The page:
Some people are born knowing how to cycle, skateboard or even horse ride. And although I wasn’t born knowing how to do the first two, I have discovered I may have been born with a gene that makes me a bit of a natural when it comes to horse riding. Ok I’ve based that on the sole fact that I didn’t fall flat on my face the first time I got on a horse but it’s a pretty good assumption by my standards. I was at the Boskell Horse Riding Centre in St Austell to explore and view the outstanding countryside of Cornwall. And as transport goes, horses are ideally suited to the beauty and tranquillity of this wonderful place. But before I went trotting along, I was given a crash course on how to ride my horse Kaya from my guide Emily. The basics I needed to master were how to get Kaya moving, how to make her go left or right and how to get her to stop. Above all, said Emily, I was to enjoy the ride and not be fearful because just like dogs, horses can sense fear. So with the saddle in place, I hopped on and as instructed squeezed my thighs and Kaya knew it was time to mosey off. It really did feel totally natural for me to be on the horse. I pretty much let go of any nerves I had and trusted that Kaya was going to look after me. The only moment of apprehension was when I was going down hills along the track. I was advised to stay upright and slightly lean backwards to keep me in balance. After a while, I forgot about being on horseback entirely and found myself fully immersed in the Cornish landscape. I could see the sea and surrounding villages visible from distances of many miles. I have been to Cornwall before but it was the first time I’d discovered the quiet pathways and enjoyed the sense of peace they offered in this way. My hour-long ride was over all too quickly, but with a trip to the Lost Gardens of Heligan, I still had a lot more to explore. Before I said goodbye to Kaya I offered her my sincere thanks and even offered the back of my hand for her to smell in true ‘horseman’s handshake’ style as a way of saying hello formally. The Lost Gardens of Heligan are truly spectacular and perhaps overshadowed by the Eden Project in the area. But it’s the intriguing story behind this wonder that is so fascinating and that sets it apart from most popular botanical gardens in the country. Our tour guide James was extremely helpful in unravelling the mysteries of the gardens as we explored the delights created by the Tremayne family. They were maintained over a period spanning the mid-18th century to the beginning of the 20th century until becoming neglected following WW1. The gardens are typical of the 19th century Gardenesque style with areas of different character and distinct designs. As an adult, I was completed bowled over by the magical jungle – I can only imagine how mesmerising it must be to explore it as a child. Trees, flowers, wildlife and food are all in abundance here – there are 15 types of mint alone. And even pineapples are grown here with the help of horse manure and specially heated glasshouses. Rare as they are though, the Queen and Prince Charles, have been sent fruit from the gardens to sample. Suffice to say, I wasn’t expecting to be given one to taste in a hurry. It’s easy to spend a whole day in the gardens but if don’t have the time, you can get more of the action at home from the comfort of your armchair. Just log on to their website and enjoy footage of the remote wildlife from around the gardens being streamed live throughout the day. With food for the soul taken care of, it was time to head back to Llawnroc Hotel where I was staying to nourish my rumbling tummy. And after a gruelling but enjoyable day I was looking forward to enjoying luxury, comfort and great food at this stylish hotel along the south coast in Gorran Haven. My room was incredibly spacious with stylish décor and countless plumped up pillows on my bed to ensure maximum comfort. After all I knew I deserved such luxury after my first ever horse riding experience. And the views from my bedroom window were simply stunning – so much so that I was almost late for dinner. Guests are truly spoilt by a mouth-watering menu at the Gwineas Bar & Bistro. With so much choice, it was hard to pick exactly what to eat. I had barely chosen my meal for the evening before started planning what I was going to have the next evening. Fish as you can imagine features heavily on the menu and as a fan of seafood I was in heaven. I chose the grilled Mevagissey scallops in garlic butter, fennel and lemon to start off with followed by a lemon and rosemary chicken for my main. The food was truly exquisite and so rich that it was hard to imagine that it was a healthy-eating haven for me. It just goes to show that eating well doesn’t mean having to compromise on taste.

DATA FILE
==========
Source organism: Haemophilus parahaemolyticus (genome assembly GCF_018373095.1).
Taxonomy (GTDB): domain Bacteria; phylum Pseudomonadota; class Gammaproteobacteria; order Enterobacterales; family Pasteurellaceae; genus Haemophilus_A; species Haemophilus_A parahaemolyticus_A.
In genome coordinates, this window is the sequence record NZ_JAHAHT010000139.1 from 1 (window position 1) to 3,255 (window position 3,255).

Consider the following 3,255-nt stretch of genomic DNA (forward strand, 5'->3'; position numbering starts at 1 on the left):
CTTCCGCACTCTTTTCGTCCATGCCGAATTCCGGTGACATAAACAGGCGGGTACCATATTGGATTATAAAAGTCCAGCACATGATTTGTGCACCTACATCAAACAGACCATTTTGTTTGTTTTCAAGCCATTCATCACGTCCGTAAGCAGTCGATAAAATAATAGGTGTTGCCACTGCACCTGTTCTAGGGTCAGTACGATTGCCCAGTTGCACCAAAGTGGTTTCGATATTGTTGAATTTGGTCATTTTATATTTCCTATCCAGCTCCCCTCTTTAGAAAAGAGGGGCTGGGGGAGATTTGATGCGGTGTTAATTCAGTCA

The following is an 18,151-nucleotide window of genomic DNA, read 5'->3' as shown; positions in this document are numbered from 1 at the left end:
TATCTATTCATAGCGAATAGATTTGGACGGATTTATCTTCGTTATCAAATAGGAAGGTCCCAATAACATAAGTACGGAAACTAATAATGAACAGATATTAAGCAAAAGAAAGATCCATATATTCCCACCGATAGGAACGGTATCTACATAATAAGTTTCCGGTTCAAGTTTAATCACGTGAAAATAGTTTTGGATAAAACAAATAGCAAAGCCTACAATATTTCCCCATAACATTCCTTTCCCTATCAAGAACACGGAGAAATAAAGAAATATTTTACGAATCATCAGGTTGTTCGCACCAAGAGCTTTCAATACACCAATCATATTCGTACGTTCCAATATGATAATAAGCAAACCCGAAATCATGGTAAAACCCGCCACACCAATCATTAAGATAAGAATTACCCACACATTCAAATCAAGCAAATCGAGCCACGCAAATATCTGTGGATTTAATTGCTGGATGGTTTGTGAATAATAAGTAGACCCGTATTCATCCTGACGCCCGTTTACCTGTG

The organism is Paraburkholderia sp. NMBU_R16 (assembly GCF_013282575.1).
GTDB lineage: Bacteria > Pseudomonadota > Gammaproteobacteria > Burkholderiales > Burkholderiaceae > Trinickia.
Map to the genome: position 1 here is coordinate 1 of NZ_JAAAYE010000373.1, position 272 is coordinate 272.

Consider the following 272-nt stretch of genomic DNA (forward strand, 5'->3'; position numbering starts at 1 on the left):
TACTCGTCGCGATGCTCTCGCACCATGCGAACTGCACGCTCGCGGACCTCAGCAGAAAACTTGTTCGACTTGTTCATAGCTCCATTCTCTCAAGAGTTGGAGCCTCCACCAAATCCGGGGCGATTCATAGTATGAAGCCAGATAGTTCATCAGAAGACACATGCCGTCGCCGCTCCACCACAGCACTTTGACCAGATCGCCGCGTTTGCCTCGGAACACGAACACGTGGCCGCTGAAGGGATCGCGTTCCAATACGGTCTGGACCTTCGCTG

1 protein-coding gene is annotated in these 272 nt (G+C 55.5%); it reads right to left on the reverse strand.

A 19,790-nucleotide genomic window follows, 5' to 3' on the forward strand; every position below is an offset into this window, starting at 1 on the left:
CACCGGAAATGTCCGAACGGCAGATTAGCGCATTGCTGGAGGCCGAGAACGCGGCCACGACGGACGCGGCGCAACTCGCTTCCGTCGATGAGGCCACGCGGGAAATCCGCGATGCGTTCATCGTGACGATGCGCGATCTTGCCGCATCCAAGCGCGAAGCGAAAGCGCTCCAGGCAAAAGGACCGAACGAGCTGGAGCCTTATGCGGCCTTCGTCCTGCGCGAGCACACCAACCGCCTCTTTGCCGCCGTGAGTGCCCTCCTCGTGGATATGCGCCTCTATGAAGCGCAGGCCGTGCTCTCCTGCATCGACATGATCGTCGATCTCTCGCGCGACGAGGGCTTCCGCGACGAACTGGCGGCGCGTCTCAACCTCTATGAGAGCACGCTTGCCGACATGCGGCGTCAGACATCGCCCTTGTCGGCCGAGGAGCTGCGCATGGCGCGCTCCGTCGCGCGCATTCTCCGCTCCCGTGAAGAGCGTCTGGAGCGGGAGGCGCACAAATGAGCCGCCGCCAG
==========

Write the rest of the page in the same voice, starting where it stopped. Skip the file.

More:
The Llawnroc Hotel http://www.thellawnrochotel.co.uk 01726 843461 The Lost Gardens of Heligan http://www.heligan.com Boskell Riding Centre 01726 73049 Advance single fares from London Paddington to St Austell start from: £15.00. For the best tickets and offers buy your ticket in advance from http://www.firstgreatwestern.co.ukor on 08457 000125